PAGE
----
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The Missouri Compromise, the Compromise of 1850, & the Kansas-Nebraska Act

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Christopher Beckvold

on 6 October 2014

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Transcript of The Missouri Compromise, the Compromise of 1850, & the Kansas-Nebraska Act

The Missouri Compromise
How was it viewed?
Did people want slavery or did they want to get rid of it?
What exactly did the Missouri Compromise do?
In 1819, the admission of Alabama as a slave state made the number of slave states and free states even.
That same year, Missouri applied for statehood.
To keep the peace, in 1820, Congress created a two-part Compromise that admitted Missouri as a slave state and Maine as a free state.
It was called the Missouri Compromise, or the Compromise of 1820.
The government wanted to maintain this equality of slave & free states so Congress created a bill.
The law prohibited slavery in the Louisiana Territory (the Southern boundary of Missouri).
Drew an imaginary line across it, establishing a boundary between the slave and free states
Slavery
All about
Slavery was a controversial issue and a great moral problem.
In the early days of the Republic, the Founding Fathers hoped and believed that slavery might die out.

Missouri’s 1819 request for admission to the Union as a slave state caused a heated argument. It threatened to upset the delicate balance between 11 slave states and 11 free states.
The Compromise and the War
Considered by those in the North to be the final answer to slavery
Slavery was the primary issue that led to the Civil War
Disputes between the North and South included: competition for power in Congress and for control over future territories, and the main topic: slavery
If there was not slavery there would not have been a war
The Civil War broke out in 1861
Historians often say The Missouri Compromise postponed the War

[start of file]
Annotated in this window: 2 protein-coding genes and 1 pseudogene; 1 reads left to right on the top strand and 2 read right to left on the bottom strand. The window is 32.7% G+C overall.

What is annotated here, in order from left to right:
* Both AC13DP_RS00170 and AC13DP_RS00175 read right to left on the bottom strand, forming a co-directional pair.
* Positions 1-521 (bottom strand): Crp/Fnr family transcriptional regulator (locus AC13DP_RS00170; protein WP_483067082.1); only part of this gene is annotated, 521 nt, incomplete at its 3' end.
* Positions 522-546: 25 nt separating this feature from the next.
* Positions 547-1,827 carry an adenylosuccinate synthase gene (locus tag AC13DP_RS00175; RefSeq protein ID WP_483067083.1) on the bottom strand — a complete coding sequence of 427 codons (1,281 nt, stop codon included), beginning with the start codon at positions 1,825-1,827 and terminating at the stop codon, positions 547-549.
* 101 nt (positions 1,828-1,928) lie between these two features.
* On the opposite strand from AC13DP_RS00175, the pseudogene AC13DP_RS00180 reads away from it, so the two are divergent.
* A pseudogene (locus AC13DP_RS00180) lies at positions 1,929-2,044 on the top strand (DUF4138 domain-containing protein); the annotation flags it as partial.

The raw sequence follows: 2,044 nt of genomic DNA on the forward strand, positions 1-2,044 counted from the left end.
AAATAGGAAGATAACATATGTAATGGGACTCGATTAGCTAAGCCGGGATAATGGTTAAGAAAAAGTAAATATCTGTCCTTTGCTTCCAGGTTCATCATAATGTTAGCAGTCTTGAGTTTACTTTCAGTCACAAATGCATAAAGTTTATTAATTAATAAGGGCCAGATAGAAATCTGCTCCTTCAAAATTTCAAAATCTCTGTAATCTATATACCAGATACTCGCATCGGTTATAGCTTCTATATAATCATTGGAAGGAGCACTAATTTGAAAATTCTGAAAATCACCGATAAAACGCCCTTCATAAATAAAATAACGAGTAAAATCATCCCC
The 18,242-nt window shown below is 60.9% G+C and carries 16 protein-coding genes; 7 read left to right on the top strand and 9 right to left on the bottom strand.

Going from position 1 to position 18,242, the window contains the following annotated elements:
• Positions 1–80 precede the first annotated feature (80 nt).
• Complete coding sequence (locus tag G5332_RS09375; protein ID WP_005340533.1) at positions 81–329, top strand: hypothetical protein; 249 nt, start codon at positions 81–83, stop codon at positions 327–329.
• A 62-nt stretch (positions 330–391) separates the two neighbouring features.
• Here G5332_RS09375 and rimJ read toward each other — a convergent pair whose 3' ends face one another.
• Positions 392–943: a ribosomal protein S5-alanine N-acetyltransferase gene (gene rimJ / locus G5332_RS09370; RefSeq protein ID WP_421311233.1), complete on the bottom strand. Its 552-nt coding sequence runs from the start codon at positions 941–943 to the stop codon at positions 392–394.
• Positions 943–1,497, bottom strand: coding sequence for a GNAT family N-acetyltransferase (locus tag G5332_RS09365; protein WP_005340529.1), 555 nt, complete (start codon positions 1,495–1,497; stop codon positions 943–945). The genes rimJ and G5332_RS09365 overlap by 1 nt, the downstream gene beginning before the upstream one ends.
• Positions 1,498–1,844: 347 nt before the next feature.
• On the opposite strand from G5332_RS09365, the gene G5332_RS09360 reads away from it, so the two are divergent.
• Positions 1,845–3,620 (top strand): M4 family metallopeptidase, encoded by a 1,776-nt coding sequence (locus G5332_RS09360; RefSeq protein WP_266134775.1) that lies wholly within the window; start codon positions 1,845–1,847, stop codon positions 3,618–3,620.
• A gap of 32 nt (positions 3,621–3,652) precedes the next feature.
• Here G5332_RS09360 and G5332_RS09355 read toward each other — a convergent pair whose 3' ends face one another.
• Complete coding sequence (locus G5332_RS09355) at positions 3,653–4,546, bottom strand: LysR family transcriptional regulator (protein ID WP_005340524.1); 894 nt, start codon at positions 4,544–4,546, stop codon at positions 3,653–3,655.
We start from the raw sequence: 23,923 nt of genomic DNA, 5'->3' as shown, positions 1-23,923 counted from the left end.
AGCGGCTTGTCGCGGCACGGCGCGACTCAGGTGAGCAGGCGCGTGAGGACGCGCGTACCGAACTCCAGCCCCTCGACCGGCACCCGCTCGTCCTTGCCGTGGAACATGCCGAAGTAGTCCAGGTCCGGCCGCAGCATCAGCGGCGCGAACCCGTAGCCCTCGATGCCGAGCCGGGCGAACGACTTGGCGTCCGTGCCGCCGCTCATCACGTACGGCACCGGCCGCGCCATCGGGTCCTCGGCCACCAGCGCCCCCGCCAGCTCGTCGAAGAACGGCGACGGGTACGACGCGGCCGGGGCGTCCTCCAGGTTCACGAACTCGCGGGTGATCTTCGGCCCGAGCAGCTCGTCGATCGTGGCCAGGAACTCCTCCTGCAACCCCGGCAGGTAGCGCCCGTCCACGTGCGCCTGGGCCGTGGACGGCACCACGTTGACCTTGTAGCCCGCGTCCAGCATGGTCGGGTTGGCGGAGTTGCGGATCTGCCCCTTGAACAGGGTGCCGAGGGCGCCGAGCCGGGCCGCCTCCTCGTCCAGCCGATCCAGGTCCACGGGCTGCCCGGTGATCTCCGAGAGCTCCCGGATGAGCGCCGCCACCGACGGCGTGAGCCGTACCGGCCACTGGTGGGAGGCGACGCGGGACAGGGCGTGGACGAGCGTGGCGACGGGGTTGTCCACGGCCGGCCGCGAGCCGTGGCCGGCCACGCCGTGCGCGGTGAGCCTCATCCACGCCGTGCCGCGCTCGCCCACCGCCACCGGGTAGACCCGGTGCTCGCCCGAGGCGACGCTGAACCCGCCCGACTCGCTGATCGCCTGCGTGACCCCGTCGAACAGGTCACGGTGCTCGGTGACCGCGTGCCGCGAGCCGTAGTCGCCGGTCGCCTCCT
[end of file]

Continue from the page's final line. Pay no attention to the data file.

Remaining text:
Up until the Missouri Compromise, there had been an effort to keep the states even between Slave States and Free States. Both sides wanted to continue doing so, which was why the Missouri Compromise was created.
Prohibited slavery in the Western Territories above the 36°30′ northern parallel.
Repeal
Cotton
Slavery was going to die out, until Eli Whitney came along.
He also saw that a slave had to work the whole day to pick the seeds out of a pound of cotton in order to make it useable.
He invented the cotton gin, which made picking seeds out of cotton a lot easier and made plantation owner's profits soar.
The South became dependent on cotton and enslaved Africans for labor.
Growth
During this time period, the nation reached 10 million people.
A state was being added just about every year.
The Missouri Compromise remained the law until 1854.
The Kansas-Nebraska Act was made into law and created the territories of Kansas and Nebraska.
Opened up new lands for settlement .
Allowed white male settlers in those territories to determine through popular sovereignty whether they would allow slavery within each territory.
The result was that pro- and anti-slavery elements flooded Kansas. While trying to determine the fate of slavery in Kansas, a civil war brought out there between the two sides.

The Compromise of 1850
Offset balance of power
Free states now outnumber slave states
Victory for the North
California Admitted to
Union As Free State
Slavery Issue in Utah and New Mexico Territories
Texas Border Dispute with New Mexico resolved, Texas gets $10,000,000
Slave Trade Abolished
Strong federal Enforcement of The new Fugitive slave Act
Many northerners didn't follow the fugitive slave act
Thought it was against their religious beliefs
Determined by popular sovereignty
Victory for both sides
States could be free states or slave states
The End
Slavery still legal
January 18th, 1782 - October 24th, 1852
Daniel Webster
Senator from Massachusetts
Wanted to keep union together
Left slavery alone
April 12th, 1777 - June 29th 1852
Henry Clay
Represented Kentucky in House of Representative
Elected to US Senate in 1849
Originally came up with ideas from compromise, but wanted them to all be separate bills
March 18th, 1782 - March 31st, 1850
John Calhoun
Served in Senate and Hosuse of Representatives in South Carolina
Rejected the Compromise of 1850
Died before complete compromise was officially signed (9-20-1850)
January 18th, 1782 - October 24th, 1852
Daniel Webster
Senator from Massachusetts
Wanted to keep union together
Left slavery alone
March 18th, 1782 - March 31st, 1850
John Calhoun
Served in Senate and House of Representatives for South Carolina
Rejected the Compromise of 1850
Died before complete compromise was officially signed (9-20-1850)
April 12th, 1777 - June 29th 1852
Henry Clay
Represented Kentucky in the House of Representatives
Elected to US Senate in 1849
Originally came up with ideas for the Compromise, but wanted them to all be separate bills
Offset balance of power
Free states now outnumber slave states
Victory for the North
California Admitted to
Union As Free State
Slavery Issue in Utah and New Mexico Territories
Determined by popular sovereignty
Victory for both sides
States could be free states or slave states
Texas Border Dispute with New Mexico resolved. Texas got $10,000,000.